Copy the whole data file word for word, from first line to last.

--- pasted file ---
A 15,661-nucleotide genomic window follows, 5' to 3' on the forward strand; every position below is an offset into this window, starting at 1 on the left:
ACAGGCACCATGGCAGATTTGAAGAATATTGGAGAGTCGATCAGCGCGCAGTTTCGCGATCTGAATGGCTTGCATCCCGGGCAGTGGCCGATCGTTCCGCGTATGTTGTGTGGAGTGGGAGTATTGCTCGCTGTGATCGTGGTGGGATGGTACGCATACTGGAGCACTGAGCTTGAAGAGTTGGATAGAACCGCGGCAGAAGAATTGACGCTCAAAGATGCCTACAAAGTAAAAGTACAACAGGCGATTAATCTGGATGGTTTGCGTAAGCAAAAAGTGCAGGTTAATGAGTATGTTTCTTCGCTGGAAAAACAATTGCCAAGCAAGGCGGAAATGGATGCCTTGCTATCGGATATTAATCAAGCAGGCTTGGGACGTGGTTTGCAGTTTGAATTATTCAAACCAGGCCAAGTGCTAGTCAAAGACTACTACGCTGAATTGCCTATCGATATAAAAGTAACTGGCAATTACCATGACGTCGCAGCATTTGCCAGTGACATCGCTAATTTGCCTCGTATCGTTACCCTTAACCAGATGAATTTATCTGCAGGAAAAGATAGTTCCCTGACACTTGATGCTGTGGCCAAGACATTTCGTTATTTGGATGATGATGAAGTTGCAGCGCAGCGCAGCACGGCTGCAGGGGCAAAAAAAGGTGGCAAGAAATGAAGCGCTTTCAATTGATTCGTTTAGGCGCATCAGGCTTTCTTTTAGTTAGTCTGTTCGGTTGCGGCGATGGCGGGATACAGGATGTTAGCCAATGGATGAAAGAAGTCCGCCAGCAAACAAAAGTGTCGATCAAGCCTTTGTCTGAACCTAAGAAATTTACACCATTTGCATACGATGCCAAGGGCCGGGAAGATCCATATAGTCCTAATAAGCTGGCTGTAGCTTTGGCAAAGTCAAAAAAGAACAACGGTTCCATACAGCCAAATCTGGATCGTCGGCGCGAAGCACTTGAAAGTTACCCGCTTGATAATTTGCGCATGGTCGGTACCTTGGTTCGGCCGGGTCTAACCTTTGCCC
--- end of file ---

A 15,661-nucleotide genomic window follows, 5' to 3' on the forward strand; every position below is an offset into this window, starting at 1 on the left:
ACAGGCACCATGGCAGATTTGAAGAATATTGGAGAGTCGATCAGCGCGCAGTTTCGCGATCTGAATGGCTTGCATCCCGGGCAGTGGCCGATCGTTCCGCGTATGTTGTGTGGAGTGGGAGTATTGCTCGCTGTGATCGTGGTGGGATGGTACGCATACTGGAGCACTGAGCTTGAAGAGTTGGATAGAACCGCGGCAGAAGAATTGACGCTCAAAGATGCCTACAAAGTAAAAGTACAACAGGCGATTAATCTGGATGGTTTGCGTAAGCAAAAAGTGCAGGTTAATGAGTATGTTTCTTCGCTGGAAAAACAATTGCCAAGCAAGGCGGAAATGGATGCCTTGCTATCGGATATTAATCAAGCAGGCTTGGGACGTGGTTTGCAGTTTGAATTATTCAAACCAGGCCAAGTGCTAGTCAAAGACTACTACGCTGAATTGCCTATCGATATAAAAGTAACTGGCAATTACCATGACGTCGCAGCATTTGCCAGTGACATCGCTAATTTGCCTCGTATCGTTACCCTTAACCAGATGAATTTATCTGCAGGAAAAGATAGTTCCCTGACACTTGATGCTGTGGCCAAGACATTTCGTTATTTGGATGATGATGAAGTTGCAGCGCAGCGCAGCACGGCTGCAGGGGCAAAAAAAGGTGGCAAGAAATGAAGCGCTTTCAATTGATTCGTTTAGGCGCATCAGGCTTTCTTTTAGTTAGTCTGTTCGGTTGCGGCGATGGCGGGATACAGGATGTTAGCCAATGGATGAAAGAAGTCCGCCAGCAAACAAAAGTGTCGATCAAGCCTTTGTCTGAACCTAAGAAATTTACACCATTTGCATACGATGCCAAGGGCCGGGAAGATCCATATAGTCCTAATAAGCTGGCTGTAGCTTTGGCAAAGTCAAAAAAGAACAACGGTTCCATACAGCCAAATCTGGATCGTCGGCGCGAAGCACTTGAAAGTTACCCGCTTGATAATTTGCGCATGGTCGGTACCTTGGTTCGGCCGGGTCTAACCTTTGCCC